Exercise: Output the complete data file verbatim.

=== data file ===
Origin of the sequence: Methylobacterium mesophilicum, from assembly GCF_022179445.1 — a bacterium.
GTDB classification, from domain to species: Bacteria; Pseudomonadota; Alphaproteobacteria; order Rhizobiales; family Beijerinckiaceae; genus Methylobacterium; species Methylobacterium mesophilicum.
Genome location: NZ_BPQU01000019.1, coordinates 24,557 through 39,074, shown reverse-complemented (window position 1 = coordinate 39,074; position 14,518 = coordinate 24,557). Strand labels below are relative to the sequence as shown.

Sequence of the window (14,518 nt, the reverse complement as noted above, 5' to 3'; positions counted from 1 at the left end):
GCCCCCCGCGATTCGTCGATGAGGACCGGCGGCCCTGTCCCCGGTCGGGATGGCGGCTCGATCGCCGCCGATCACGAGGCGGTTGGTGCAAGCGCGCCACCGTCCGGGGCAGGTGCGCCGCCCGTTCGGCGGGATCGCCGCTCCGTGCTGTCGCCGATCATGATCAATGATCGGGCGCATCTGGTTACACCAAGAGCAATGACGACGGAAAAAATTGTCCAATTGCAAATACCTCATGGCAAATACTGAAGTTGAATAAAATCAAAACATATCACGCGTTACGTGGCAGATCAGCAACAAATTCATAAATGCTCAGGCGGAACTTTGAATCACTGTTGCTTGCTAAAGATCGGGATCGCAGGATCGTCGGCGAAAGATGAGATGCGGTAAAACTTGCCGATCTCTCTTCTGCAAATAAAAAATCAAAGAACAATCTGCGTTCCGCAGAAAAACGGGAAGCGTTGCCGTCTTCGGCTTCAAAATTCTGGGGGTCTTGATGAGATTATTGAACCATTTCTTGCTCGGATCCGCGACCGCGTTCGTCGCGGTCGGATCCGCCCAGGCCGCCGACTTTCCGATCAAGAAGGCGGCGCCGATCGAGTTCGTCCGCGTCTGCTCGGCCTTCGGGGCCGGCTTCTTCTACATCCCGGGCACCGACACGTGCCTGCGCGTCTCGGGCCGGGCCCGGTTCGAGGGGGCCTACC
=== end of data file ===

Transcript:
Origin of the sequence: Methylobacterium mesophilicum, from assembly GCF_022179445.1 — a bacterium.
GTDB classification, from domain to species: Bacteria; Pseudomonadota; Alphaproteobacteria; order Rhizobiales; family Beijerinckiaceae; genus Methylobacterium; species Methylobacterium mesophilicum.
Genome location: NZ_BPQU01000019.1, coordinates 24,557 through 39,074, shown reverse-complemented (window position 1 = coordinate 39,074; position 14,518 = coordinate 24,557). Strand labels below are relative to the sequence as shown.

Sequence of the window (14,518 nt, the reverse complement as noted above, 5' to 3'; positions counted from 1 at the left end):
GCCCCCCGCGATTCGTCGATGAGGACCGGCGGCCCTGTCCCCGGTCGGGATGGCGGCTCGATCGCCGCCGATCACGAGGCGGTTGGTGCAAGCGCGCCACCGTCCGGGGCAGGTGCGCCGCCCGTTCGGCGGGATCGCCGCTCCGTGCTGTCGCCGATCATGATCAATGATCGGGCGCATCTGGTTACACCAAGAGCAATGACGACGGAAAAAATTGTCCAATTGCAAATACCTCATGGCAAATACTGAAGTTGAATAAAATCAAAACATATCACGCGTTACGTGGCAGATCAGCAACAAATTCATAAATGCTCAGGCGGAACTTTGAATCACTGTTGCTTGCTAAAGATCGGGATCGCAGGATCGTCGGCGAAAGATGAGATGCGGTAAAACTTGCCGATCTCTCTTCTGCAAATAAAAAATCAAAGAACAATCTGCGTTCCGCAGAAAAACGGGAAGCGTTGCCGTCTTCGGCTTCAAAATTCTGGGGGTCTTGATGAGATTATTGAACCATTTCTTGCTCGGATCCGCGACCGCGTTCGTCGCGGTCGGATCCGCCCAGGCCGCCGACTTTCCGATCAAGAAGGCGGCGCCGATCGAGTTCGTCCGCGTCTGCTCGGCCTTCGGGGCCGGCTTCTTCTACATCCCGGGCACCGACACGTGCCTGCGCGTCTCGGGCCGGGCCCGGTTCGAGGGGGCCTACC